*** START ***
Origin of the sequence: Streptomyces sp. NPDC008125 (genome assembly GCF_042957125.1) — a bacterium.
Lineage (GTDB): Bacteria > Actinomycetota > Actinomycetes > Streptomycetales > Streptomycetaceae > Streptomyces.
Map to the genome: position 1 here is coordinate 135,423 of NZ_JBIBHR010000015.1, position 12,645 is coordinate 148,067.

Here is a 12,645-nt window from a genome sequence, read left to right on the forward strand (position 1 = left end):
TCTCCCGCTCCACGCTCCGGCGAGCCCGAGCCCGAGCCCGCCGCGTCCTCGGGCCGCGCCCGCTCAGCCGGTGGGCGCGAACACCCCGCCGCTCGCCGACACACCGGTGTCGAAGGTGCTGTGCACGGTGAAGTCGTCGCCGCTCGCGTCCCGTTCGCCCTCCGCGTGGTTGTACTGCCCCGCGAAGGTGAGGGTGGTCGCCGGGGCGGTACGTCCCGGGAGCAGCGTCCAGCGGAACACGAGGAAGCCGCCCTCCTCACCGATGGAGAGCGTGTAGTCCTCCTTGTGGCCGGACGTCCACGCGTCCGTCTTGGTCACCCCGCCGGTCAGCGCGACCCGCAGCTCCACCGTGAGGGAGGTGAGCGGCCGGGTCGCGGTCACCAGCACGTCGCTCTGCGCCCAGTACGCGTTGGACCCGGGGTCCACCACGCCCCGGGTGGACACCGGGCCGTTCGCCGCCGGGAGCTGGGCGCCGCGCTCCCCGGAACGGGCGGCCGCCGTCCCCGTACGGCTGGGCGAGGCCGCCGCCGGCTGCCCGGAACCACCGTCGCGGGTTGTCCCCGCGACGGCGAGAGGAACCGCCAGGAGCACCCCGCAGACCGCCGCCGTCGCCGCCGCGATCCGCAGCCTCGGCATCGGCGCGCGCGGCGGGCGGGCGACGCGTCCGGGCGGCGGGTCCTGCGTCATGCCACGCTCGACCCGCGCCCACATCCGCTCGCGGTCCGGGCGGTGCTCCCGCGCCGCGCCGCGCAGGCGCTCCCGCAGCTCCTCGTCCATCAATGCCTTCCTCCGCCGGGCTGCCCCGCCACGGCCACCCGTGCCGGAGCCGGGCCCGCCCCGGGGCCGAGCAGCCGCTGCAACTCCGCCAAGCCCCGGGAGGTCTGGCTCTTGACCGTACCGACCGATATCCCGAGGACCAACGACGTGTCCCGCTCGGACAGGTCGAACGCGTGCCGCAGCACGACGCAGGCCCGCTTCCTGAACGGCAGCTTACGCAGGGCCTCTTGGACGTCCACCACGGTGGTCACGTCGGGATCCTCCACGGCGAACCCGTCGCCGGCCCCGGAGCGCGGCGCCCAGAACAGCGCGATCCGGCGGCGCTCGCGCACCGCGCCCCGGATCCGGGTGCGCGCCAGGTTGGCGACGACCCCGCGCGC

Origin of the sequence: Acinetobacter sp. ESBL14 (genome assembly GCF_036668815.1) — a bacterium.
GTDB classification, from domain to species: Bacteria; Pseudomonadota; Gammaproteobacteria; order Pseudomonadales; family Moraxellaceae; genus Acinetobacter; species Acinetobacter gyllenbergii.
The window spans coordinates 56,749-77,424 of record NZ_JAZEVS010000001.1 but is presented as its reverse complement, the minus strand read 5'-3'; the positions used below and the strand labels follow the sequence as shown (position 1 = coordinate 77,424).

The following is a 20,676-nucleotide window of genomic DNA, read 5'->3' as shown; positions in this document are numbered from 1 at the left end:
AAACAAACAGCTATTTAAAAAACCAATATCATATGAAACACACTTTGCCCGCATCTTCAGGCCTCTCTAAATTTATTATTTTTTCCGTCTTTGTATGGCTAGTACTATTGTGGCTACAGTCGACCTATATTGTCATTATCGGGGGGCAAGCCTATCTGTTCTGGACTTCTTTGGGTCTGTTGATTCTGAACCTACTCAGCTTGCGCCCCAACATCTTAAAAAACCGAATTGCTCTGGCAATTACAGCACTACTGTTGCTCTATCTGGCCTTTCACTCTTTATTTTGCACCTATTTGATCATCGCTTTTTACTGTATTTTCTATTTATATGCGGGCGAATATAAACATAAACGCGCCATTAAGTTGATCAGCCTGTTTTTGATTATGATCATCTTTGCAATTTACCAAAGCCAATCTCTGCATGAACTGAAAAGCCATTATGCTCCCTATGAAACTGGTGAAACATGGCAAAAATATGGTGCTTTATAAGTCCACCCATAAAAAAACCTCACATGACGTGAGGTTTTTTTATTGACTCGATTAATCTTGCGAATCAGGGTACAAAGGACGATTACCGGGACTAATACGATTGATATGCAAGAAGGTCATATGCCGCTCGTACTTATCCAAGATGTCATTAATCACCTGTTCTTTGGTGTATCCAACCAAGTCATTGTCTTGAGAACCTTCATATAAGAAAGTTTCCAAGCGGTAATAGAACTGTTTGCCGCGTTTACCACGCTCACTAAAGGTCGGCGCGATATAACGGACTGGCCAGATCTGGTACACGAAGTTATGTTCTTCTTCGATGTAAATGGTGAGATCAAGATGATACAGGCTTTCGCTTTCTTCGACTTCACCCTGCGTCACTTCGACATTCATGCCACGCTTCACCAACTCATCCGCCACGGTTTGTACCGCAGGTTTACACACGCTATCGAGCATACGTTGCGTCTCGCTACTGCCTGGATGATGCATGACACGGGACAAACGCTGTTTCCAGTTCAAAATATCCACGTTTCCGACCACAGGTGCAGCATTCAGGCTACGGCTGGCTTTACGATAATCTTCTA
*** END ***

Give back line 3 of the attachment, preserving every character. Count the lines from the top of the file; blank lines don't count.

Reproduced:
Map to the genome: position 1 here is coordinate 135,423 of NZ_JBIBHR010000015.1, position 12,645 is coordinate 148,067.